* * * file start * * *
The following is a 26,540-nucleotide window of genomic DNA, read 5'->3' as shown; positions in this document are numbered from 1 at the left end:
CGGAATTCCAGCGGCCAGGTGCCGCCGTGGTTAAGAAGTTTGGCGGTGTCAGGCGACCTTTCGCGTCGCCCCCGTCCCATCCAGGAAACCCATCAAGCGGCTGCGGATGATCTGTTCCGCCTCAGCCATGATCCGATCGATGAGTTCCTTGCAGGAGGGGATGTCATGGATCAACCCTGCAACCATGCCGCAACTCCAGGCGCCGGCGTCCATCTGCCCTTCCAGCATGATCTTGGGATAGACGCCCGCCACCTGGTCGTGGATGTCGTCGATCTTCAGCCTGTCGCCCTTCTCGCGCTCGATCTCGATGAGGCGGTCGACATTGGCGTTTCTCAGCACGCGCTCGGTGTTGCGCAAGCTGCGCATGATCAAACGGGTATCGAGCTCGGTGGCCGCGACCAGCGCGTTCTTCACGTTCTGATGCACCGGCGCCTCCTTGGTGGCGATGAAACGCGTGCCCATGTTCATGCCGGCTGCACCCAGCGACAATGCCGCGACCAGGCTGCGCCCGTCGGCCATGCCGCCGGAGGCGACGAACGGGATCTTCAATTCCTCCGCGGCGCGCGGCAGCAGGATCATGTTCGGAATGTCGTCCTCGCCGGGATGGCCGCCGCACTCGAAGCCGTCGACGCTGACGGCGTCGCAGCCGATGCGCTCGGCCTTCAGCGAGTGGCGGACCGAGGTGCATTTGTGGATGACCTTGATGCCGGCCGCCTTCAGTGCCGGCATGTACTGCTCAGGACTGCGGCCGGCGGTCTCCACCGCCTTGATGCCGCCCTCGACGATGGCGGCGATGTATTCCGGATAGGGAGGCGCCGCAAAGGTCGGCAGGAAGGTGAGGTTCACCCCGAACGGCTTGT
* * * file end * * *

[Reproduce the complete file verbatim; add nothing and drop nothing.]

The following is a 26,540-nucleotide window of genomic DNA, read 5'->3' as shown; positions in this document are numbered from 1 at the left end:
CGGAATTCCAGCGGCCAGGTGCCGCCGTGGTTAAGAAGTTTGGCGGTGTCAGGCGACCTTTCGCGTCGCCCCCGTCCCATCCAGGAAACCCATCAAGCGGCTGCGGATGATCTGTTCCGCCTCAGCCATGATCCGATCGATGAGTTCCTTGCAGGAGGGGATGTCATGGATCAACCCTGCAACCATGCCGCAACTCCAGGCGCCGGCGTCCATCTGCCCTTCCAGCATGATCTTGGGATAGACGCCCGCCACCTGGTCGTGGATGTCGTCGATCTTCAGCCTGTCGCCCTTCTCGCGCTCGATCTCGATGAGGCGGTCGACATTGGCGTTTCTCAGCACGCGCTCGGTGTTGCGCAAGCTGCGCATGATCAAACGGGTATCGAGCTCGGTGGCCGCGACCAGCGCGTTCTTCACGTTCTGATGCACCGGCGCCTCCTTGGTGGCGATGAAACGCGTGCCCATGTTCATGCCGGCTGCACCCAGCGACAATGCCGCGACCAGGCTGCGCCCGTCGGCCATGCCGCCGGAGGCGACGAACGGGATCTTCAATTCCTCCGCGGCGCGCGGCAGCAGGATCATGTTCGGAATGTCGTCCTCGCCGGGATGGCCGCCGCACTCGAAGCCGTCGACGCTGACGGCGTCGCAGCCGATGCGCTCGGCCTTCAGCGAGTGGCGGACCGAGGTGCATTTGTGGATGACCTTGATGCCGGCCGCCTTCAGTGCCGGCATGTACTGCTCAGGACTGCGGCCGGCGGTCTCCACCGCCTTGATGCCGCCCTCGACGATGGCGGCGATGTATTCCGGATAGGGAGGCGCCGCAAAGGTCGGCAGGAAGGTGAGGTTCACCCCGAACGGCTTGT